Proposed redistricting of Pa. legislative seats has Lehigh Valley lawmaker fuming

Written by on December 16, 2021

Proposed redistricting of Pa. legislative seats has Lehigh Valley lawmaker fuming

By Jim Deegan
December 16, 2021

The Legislative Reapportionment Commission’s proposed Senate map splits both Allentown and Bethlehem into different Senate districts. (Courtesy photo)

ALLENTOWN, Pa. – The state Legislative Reapportionment Commission preliminarily approved new House and Senate legislative maps Thursday, but they’re not sitting well with at least one Lehigh Valley lawmaker.

State Sen. Lisa Boscola, (D-Lehigh/Northampton), assailed the proposed maps because they split parts of Allentown and parts of Bethlehem into different Senate districts.

The maps add a third state senator in the Lehigh Valley other than the current two — Boscola and state Sen. Pat Browne, (R-Lehigh). But they also have Allentown in two different Senate districts — the 16th and new 14th — and Bethlehem in two districts as well — the new 14th and 18th.

Right now, Bethlehem is entirely in Boscola’s 18th District and Allentown is entirely in Browne’s 16th District.

Boscola said she will fight the proposed changes.

“These maps are unconstitutional and a direct assault on the communities of interest in the Lehigh Valley in the name of political gamesmanship,” she said in a statement. “The people of the Lehigh Valley should stand up and take notice that Harrisburg leaders are trying to water down our communities. It is embarrassing and the people who drew these maps owe us an explanation.”

The five-member Legislative Reapportionment Commission voted 5-0 for the Senate map and 3-2 for the House map released Thursday. A vote on the final maps is likely a month or more away.

The approval on Thursday is a key step in the once-in-a-decade process that will reverberate politically for years to come. There are about two months left before candidates are scheduled to begin circulating nominating petitions to get on the May 17 primary ballot.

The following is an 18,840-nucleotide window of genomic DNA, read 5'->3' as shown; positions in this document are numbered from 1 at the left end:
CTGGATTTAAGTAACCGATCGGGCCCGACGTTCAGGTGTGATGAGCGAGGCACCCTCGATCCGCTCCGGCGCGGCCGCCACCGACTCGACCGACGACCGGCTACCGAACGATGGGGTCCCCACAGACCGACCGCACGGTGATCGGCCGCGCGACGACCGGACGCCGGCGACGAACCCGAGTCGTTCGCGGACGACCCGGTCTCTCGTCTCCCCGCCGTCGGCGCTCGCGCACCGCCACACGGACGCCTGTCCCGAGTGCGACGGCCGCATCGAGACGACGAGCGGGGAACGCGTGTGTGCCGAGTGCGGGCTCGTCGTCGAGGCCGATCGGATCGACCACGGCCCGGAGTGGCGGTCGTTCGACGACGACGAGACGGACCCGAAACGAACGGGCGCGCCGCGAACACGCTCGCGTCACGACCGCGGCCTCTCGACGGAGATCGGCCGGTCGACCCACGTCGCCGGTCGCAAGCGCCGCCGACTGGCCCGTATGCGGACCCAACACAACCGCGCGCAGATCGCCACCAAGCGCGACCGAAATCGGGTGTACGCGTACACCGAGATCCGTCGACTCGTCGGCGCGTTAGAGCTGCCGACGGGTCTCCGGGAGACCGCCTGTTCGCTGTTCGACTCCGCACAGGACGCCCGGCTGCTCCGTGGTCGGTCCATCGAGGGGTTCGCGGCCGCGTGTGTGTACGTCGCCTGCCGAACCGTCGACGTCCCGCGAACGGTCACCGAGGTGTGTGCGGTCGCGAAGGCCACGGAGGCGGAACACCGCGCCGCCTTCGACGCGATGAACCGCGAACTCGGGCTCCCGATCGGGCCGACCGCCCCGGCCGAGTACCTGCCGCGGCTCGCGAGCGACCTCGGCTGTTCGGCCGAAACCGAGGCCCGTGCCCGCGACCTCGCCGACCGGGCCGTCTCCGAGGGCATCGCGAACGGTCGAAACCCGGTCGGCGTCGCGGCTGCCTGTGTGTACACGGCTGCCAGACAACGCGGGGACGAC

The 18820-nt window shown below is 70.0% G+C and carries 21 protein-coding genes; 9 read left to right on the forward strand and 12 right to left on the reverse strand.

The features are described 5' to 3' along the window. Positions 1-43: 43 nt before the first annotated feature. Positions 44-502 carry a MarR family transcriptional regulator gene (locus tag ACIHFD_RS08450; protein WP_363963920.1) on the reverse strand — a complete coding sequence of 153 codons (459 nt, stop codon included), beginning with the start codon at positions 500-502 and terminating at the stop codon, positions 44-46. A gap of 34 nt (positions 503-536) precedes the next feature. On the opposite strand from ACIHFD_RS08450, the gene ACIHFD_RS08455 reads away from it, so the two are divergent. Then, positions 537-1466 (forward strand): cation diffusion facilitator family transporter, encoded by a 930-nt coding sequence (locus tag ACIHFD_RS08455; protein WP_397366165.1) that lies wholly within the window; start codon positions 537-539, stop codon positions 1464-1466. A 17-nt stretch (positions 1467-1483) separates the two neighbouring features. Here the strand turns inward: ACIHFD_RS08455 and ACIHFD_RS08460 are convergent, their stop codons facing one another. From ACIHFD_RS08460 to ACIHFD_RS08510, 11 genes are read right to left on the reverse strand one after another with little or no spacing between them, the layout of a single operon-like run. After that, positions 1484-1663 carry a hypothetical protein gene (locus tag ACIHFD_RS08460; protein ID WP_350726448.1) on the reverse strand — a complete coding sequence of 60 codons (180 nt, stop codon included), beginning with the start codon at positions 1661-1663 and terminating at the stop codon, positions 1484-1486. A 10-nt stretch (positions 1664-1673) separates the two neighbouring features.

Growing population in the Lehigh Valley was a reason for an additional Senate seat.

Boscola said she intends to challenge the maps and is prepared to take her case to the state Supreme Court.

“Breaking up the two largest cities and two largest school districts is indefensible,” said Boscola, who is in her fifth term in the Senate. “The Constitution says we don’t break up municipalities unless absolutely necessary.”

She said the maps provide evidence of the need for an independent commission to redraw political boundary lines instead of political party leaders.

“No independent commission would propose this map,” Boscola said.  “In typical Harrisburg fashion, behind closed doors with no transparency, leaders in Harrisburg put forth new maps that put their own political self-interests ahead of our commonwealth’s constitution.”

The commission has 30 days after filing the preliminary plan to make corrections. Boscola’s office said any person aggrieved by the preliminary plan has the same 30-day period to file exceptions with the commission, in which case the commission has 30 days after the date the exceptions were filed to prepare and file a revised reapportionment plan.

The Associated Press contributed to this report.

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